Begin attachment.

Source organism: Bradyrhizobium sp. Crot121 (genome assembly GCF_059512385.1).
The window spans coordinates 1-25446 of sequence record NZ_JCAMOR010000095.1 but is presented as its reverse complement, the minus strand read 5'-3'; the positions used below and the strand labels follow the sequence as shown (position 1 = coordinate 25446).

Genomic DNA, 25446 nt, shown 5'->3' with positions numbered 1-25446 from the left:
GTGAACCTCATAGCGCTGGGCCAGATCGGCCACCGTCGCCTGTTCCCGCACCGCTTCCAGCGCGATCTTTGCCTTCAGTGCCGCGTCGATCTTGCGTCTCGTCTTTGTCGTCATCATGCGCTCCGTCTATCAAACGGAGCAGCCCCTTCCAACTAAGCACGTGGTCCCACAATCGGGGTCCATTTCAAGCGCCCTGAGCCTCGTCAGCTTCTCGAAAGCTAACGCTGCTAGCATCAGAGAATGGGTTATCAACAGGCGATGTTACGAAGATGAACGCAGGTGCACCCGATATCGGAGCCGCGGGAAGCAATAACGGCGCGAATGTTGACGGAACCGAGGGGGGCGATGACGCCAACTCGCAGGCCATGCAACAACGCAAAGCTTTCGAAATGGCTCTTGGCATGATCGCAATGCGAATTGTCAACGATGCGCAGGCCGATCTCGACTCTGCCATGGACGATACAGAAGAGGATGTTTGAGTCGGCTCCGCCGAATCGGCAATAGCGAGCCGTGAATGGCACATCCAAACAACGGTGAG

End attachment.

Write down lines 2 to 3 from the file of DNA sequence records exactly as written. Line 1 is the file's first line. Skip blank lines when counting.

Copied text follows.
The window spans coordinates 1-25446 of sequence record NZ_JCAMOR010000095.1 but is presented as its reverse complement, the minus strand read 5'-3'; the positions used below and the strand labels follow the sequence as shown (position 1 = coordinate 25446).

Genomic DNA, 25446 nt, shown 5'->3' with positions numbered 1-25446 from the left: